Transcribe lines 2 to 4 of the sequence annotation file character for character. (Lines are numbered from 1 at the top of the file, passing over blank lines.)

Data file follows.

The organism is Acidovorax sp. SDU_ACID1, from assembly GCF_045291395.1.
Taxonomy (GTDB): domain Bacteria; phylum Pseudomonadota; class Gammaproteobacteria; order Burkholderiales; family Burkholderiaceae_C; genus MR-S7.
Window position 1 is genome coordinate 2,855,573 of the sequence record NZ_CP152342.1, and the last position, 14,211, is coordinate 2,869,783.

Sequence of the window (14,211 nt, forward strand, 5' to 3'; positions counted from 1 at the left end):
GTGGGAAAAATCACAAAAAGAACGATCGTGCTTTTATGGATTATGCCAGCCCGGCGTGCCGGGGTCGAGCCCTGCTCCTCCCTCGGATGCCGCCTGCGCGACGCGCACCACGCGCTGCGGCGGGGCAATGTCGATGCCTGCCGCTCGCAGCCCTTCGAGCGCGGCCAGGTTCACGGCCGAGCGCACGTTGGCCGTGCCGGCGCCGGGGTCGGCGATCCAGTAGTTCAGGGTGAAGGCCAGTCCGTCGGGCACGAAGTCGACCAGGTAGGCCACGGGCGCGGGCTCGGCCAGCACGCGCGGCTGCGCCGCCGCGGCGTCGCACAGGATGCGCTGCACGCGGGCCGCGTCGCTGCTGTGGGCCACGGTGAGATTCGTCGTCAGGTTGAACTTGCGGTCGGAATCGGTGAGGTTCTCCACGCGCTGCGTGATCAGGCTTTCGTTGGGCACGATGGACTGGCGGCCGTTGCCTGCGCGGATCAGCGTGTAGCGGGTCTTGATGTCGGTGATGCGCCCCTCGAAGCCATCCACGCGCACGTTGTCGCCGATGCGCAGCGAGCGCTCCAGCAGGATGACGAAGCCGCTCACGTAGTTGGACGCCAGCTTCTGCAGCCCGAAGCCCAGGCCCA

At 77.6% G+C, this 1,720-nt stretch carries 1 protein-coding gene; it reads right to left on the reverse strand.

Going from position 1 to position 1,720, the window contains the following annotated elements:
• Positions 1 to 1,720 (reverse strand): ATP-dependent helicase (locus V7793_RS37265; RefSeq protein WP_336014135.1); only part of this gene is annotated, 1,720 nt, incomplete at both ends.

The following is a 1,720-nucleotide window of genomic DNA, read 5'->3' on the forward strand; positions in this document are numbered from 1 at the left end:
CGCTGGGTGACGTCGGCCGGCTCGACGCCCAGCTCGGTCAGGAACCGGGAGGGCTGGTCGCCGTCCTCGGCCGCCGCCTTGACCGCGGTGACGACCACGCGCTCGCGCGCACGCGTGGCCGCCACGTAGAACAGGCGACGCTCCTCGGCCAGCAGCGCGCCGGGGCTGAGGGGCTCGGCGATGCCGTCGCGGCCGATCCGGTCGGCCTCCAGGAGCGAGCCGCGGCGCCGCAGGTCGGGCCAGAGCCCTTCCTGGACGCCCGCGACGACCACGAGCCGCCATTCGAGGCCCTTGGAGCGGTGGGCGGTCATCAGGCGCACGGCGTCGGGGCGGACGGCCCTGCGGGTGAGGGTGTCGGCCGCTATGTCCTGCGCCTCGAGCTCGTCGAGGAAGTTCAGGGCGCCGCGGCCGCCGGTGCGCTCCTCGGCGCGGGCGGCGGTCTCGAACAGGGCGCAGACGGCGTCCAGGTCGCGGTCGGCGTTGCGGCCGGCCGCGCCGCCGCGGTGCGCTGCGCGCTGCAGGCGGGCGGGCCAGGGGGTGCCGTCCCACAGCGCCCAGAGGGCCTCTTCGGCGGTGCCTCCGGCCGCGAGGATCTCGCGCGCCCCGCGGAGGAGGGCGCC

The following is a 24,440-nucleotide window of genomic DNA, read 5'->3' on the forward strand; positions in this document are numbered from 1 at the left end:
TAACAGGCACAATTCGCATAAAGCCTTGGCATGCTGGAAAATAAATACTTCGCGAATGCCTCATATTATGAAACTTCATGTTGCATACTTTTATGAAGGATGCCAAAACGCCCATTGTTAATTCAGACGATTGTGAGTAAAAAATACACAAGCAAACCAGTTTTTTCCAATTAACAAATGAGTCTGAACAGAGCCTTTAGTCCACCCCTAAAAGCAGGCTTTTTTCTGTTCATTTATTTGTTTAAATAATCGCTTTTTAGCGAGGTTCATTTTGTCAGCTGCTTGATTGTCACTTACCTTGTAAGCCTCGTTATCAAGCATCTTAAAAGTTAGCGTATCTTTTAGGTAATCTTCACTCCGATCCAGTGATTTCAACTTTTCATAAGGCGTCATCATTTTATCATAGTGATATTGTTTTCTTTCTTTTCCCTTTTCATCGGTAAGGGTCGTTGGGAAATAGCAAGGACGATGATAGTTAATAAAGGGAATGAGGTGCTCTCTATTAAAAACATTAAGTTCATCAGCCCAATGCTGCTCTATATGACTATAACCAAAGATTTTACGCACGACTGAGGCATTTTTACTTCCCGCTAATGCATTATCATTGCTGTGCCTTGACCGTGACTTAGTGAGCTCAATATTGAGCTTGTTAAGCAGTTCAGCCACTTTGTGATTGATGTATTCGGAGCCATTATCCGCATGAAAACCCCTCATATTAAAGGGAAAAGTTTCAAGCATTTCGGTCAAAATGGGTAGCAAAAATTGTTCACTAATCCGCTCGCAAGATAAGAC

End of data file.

Taxonomy (GTDB): domain Bacteria; phylum Pseudomonadota; class Gammaproteobacteria; order Burkholderiales; family Burkholderiaceae_C; genus MR-S7.
Window position 1 is genome coordinate 2,855,573 of the sequence record NZ_CP152342.1, and the last position, 14,211, is coordinate 2,869,783.

Sequence of the window (14,211 nt, forward strand, 5' to 3'; positions counted from 1 at the left end):